The utility’s timeline of events sought to shift attention to actions taken by Maui County on the day of the fire.

Hawaiian Electric Industries shares rose 44% on Monday after the holding company pushed back against allegations that it was to blame for deadly wildfires that destroyed the Maui town of Lahaina.

Shares closed at just under $14 Monday. That was far lower than the stock’s 52-week high of about $43. But it was still an unequivocally good day for the company, whose shares have been in a seeming free fall since the Aug. 8 fire.

In fact, it was the biggest one-day percentage gain in company history, The Wall Street Journal reported. And it came as the company vigorously disputed Maui County’s accusation that the holding company’s Hawaiian Electric Co. subsidiary had negligently caused the fire in Lahaina.

Burned stores reveal the ferocity of the fire that killed at least 115 people and destroyed some 2,200 structures in Lahaina. Hawaiian Electric Industries shares soared on Monday after the company tried to shift blame for the fire onto Maui County (David Croxford/Civil Beat/2023)

“Defendants’ inactions caused loss of life, severe injuries, complete destruction of homes and businesses, displacement of thousands of people, and damage to many of Hawai‘i’s historic and cultural sites,” the county said in a complaint filed Thursday in state court.

The fire killed at least 115 people, obliterated about 2,200 structures and caused damages estimated at more than $5 billion.

Late Sunday, Hawaiian Electric shot back with a statement criticizing the county for filing its suit.

“We were surprised and disappointed that the County of Maui rushed to court even before completing its own investigation,” Hawaiian Electric Co.’s chief executive, Shelee Kimura, said. “We believe the complaint is factually and legally irresponsible.” 

The statement also outlined a purported timeline of events that placed Maui County at the center of problems on Aug. 8. Legal experts said the utility’s sequence of events could mark not simply a public relations maneuver, but also an attempt to shift the legal or proximate cause of the damage from Hawaiian Electric to Maui County. If successful, that argument could get Hawaiian Electric off the hook for liability.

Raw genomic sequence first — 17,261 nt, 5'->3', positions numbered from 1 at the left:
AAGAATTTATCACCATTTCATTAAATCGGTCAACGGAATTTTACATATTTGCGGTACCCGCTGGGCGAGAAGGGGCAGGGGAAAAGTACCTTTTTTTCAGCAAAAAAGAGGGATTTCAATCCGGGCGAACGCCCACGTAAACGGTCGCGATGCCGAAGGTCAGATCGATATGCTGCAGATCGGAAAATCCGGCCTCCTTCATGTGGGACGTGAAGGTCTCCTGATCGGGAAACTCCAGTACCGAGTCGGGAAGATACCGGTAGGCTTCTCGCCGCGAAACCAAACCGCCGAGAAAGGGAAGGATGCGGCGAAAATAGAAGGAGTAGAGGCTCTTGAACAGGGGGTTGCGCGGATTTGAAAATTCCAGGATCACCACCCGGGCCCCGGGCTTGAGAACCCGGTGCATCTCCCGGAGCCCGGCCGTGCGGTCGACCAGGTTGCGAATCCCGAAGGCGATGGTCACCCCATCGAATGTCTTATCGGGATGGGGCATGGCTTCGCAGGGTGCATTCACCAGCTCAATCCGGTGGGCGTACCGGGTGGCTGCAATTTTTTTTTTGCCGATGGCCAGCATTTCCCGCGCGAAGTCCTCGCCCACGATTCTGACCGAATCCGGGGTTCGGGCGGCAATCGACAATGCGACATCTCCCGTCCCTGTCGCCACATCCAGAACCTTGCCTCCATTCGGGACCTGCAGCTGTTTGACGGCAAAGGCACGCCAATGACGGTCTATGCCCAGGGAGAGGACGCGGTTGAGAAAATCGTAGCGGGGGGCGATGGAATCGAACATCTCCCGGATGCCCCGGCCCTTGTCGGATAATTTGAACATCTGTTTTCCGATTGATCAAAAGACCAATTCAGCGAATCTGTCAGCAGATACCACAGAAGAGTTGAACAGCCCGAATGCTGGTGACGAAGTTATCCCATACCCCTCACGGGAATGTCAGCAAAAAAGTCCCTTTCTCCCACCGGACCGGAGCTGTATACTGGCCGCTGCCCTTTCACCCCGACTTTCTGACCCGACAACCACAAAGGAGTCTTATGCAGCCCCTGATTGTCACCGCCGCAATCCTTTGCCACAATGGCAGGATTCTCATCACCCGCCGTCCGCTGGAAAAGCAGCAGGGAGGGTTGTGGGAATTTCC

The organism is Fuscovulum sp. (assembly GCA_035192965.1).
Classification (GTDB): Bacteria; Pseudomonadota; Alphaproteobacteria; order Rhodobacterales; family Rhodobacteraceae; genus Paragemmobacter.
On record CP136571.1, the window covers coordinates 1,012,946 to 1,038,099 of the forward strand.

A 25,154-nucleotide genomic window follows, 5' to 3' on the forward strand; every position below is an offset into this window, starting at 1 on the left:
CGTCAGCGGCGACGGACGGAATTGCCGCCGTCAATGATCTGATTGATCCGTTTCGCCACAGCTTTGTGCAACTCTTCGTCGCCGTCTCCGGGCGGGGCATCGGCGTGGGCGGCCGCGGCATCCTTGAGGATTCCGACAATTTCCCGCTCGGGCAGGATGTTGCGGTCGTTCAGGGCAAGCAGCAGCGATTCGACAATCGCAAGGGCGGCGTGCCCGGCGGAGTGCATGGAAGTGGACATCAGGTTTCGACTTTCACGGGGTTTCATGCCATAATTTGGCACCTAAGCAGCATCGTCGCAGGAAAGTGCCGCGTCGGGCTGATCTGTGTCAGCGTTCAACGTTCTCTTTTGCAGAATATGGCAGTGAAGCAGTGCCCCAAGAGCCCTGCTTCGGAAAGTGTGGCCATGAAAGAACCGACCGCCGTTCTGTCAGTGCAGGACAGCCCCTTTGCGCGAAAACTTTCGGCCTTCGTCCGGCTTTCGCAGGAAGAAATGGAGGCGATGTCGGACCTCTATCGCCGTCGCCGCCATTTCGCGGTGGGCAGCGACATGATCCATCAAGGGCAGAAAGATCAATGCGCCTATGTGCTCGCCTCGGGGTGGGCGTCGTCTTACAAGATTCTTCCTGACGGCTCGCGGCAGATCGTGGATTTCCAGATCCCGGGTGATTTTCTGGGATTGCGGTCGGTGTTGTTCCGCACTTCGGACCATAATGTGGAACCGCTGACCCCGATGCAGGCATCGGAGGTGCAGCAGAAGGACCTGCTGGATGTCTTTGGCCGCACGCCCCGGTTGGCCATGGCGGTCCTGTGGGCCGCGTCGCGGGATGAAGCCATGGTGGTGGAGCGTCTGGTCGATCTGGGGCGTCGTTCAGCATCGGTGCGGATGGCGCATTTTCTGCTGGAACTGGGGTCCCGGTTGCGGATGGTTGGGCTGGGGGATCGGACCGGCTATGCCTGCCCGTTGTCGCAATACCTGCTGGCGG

In its statement, Hawaiian Electric acknowledged one of its downed power lines started a fire in Lahaina at about 6:30 a.m. 

“The Maui County Fire Department responded to this fire, reported it was ‘100% contained,’ left the scene and later declared it had been ‘extinguished,’” the company said. 

It was only later, around 3 p.m., when Hawaiian Electric said its power lines had been de-energized for hours, that another fire flared up and went on to destroy Lahaina, the company said. The company said it hadn’t determined what caused the alleged second fire.

HEI Hawaiian Electric Building3. 1 june 2016
Hawaiian Electric Co. shot back against Maui County on Sunday. (Cory Lum/Civil Beat/2016)

Robert Rabin, a professor who teaches tort law at Stanford Law School, said that it’s impossible to determine with confidence who might be to blame given few available facts.

“If there was reason for the county firefighters to stay on the scene longer as a precautionary measure, the county might be found partially responsible for the damages,” Rabin said in an email.

But that might be different if, for example, the county shifted firefighters to other areas that were aflame, he said. In that case, Rabin said, “the county might argue that they were exercising municipal discretion in sending the firefighters elsewhere.”

Hawaiian Electric could be arguing the county was partly responsible for the destruction of Lahaina – or fully responsible “because if the firefighters had remained no damage (or minimal damage) would have ensued,” Rabin said.

“The legal term for the utility’s argument (for shifting liability) is proximate cause; that is, that the county was the proximate cause of the damage (because it was more at fault) and therefore that the utility should be shielded from liability,” Rabin said.

Zahr Said, who teaches tort law at the University of Washington School of Law, agreed Hawaiian Electric could be seeking to shift not just blame in a general sense but legal liability.

“I think that’s a possible answer,” she said. “Without more facts, I can’t know.”

Rick Fried, a Honolulu lawyer who is representing Maui County, rejected Hawaiian Electric’s statement.

“They’ve indicated there was a second source of the fire,” Fried said. “If that’s true, where’s the proof of that?”

“We still feel comfortable with the allegations in our complaint,” he added.

Said, the University of Washington tort expert, said in actuality there’s likely more than one party to blame for the destruction of Lahaina.

“It must have taken multiple failures along the way,” she said. “It’s just so big. It’s just so massive.”

Civil Beat’s coverage of Maui County is supported in part by grants from the Nuestro Futuro Foundation.

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